It's getting dusky already and for some reason I'm remembering how we used to peer out of the window on Bonfire Night longing for the dark and the excitement to come. I used to read this book to get me in the mood. In those pre-health and safety days there'd be a bonfire and fireworks in almost every back garden. We were allowed not only to buy fireworks ourselves but to keep them in our bedrooms. We bought the little ones, 'holding fireworks' as they were known ('Always Hold in Gloved Hand'); Golden Rain, Silver Fountain, sparklers. The catherine wheels and rockets were left to the grownups.
It was one of the great events of the year and Hallowe'en didn't exist for us. Bonfire Night is still taken seriously in places like Lewes but you only have to look at the shops to know that the time of year has been Americanised. Shame. It was such fun going into the foggy garden next morning (the weather has changed, too!) looking for dead rockets with the smell of old smoke and chrysanthemums hanging in the air.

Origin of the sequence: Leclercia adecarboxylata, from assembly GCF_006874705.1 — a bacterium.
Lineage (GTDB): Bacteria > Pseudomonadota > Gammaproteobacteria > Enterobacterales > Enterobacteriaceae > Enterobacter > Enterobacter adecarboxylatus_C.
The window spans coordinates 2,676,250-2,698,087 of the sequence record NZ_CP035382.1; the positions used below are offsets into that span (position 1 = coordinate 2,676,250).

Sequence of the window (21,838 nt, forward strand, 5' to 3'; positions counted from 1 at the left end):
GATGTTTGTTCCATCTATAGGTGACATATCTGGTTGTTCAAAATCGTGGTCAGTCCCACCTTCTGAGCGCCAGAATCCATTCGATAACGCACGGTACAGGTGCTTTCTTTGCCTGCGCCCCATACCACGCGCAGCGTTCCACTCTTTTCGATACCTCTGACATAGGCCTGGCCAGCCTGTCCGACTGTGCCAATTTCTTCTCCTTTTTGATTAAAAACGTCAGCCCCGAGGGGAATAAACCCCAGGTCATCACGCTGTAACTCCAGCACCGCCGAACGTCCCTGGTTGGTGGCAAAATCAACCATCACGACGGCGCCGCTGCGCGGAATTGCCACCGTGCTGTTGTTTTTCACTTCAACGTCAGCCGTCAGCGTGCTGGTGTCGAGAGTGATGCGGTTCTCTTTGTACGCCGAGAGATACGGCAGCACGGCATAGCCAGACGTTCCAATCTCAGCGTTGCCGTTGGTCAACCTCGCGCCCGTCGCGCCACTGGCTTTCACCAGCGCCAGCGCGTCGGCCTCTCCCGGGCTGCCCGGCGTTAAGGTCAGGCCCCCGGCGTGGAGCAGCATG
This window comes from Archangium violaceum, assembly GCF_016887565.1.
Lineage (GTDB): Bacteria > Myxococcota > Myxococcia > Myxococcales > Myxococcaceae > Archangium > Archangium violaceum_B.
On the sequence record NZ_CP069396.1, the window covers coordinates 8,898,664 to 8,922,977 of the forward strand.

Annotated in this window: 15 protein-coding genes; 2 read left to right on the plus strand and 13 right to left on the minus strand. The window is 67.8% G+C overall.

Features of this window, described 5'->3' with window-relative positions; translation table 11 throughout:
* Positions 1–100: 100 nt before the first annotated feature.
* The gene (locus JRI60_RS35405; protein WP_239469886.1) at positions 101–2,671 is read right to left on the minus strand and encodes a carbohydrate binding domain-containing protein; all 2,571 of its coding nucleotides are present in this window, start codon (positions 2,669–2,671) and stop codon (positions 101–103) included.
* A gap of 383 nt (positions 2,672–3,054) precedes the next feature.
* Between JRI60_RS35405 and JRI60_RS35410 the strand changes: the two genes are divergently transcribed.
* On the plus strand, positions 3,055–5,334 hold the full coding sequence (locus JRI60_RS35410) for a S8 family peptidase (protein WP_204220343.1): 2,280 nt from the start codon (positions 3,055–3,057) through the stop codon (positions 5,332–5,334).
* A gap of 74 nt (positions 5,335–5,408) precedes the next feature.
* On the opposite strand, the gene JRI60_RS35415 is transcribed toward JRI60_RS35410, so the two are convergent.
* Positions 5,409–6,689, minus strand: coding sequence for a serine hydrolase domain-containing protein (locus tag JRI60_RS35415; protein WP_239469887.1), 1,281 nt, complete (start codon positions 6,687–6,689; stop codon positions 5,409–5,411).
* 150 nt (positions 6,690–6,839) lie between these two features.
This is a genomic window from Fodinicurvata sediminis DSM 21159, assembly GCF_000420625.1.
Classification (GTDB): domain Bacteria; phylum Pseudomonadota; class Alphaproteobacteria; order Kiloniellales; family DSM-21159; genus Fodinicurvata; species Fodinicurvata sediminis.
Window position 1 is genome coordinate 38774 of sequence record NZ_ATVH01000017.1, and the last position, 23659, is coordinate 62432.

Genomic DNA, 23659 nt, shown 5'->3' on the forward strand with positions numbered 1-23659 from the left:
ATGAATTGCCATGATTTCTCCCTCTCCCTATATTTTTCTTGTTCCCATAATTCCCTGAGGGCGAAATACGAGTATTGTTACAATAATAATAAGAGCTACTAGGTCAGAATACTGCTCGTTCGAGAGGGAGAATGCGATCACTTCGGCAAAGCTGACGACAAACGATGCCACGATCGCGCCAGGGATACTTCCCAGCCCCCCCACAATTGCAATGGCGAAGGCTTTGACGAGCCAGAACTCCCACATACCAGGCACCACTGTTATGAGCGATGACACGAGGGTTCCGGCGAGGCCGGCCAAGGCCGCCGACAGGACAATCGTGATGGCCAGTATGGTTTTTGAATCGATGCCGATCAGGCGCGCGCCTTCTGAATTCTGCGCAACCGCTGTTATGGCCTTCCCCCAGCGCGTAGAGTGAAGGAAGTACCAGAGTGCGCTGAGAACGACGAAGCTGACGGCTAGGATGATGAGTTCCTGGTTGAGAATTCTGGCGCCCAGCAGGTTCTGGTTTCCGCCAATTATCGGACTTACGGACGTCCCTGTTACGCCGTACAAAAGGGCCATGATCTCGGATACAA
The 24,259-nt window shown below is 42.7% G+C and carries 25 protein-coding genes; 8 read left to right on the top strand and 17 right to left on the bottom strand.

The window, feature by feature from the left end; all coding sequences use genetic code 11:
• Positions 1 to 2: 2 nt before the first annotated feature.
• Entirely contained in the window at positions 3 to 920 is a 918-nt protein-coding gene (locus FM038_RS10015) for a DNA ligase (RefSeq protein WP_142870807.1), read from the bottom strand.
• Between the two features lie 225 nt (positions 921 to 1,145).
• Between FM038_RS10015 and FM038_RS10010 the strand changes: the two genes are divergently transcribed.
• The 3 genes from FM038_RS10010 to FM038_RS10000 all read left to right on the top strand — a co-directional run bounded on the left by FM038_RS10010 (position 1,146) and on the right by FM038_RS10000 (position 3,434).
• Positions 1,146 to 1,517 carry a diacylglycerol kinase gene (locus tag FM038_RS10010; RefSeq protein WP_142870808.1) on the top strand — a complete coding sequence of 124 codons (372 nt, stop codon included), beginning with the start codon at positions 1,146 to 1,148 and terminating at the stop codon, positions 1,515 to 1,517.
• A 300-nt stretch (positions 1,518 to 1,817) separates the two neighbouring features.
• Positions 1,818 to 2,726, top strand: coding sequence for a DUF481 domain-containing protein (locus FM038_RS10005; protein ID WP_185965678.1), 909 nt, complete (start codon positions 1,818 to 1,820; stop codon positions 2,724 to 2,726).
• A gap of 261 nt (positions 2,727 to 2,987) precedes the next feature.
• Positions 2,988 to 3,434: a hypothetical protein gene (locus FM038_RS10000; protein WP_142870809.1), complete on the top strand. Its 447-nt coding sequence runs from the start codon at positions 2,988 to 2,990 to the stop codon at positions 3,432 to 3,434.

Here's Adrian Mole on the subject:
Friday November 6th
Last night some irresponsible people down our street had bonfire parties in their own back gardens!
In spite of being warned of all the dangers by the radio, television, Blue Peter and the media they went selfishly ahead.
Saturday November 7th
The Marriage Guidance Council bonfire was massive. It was a good community effort....
Nobody was seriously burned but I think it was a mistake to hand out fireworks at the same time the food was being served.
The Secret Diary of Adrian Mole by Sue Townsend, 1982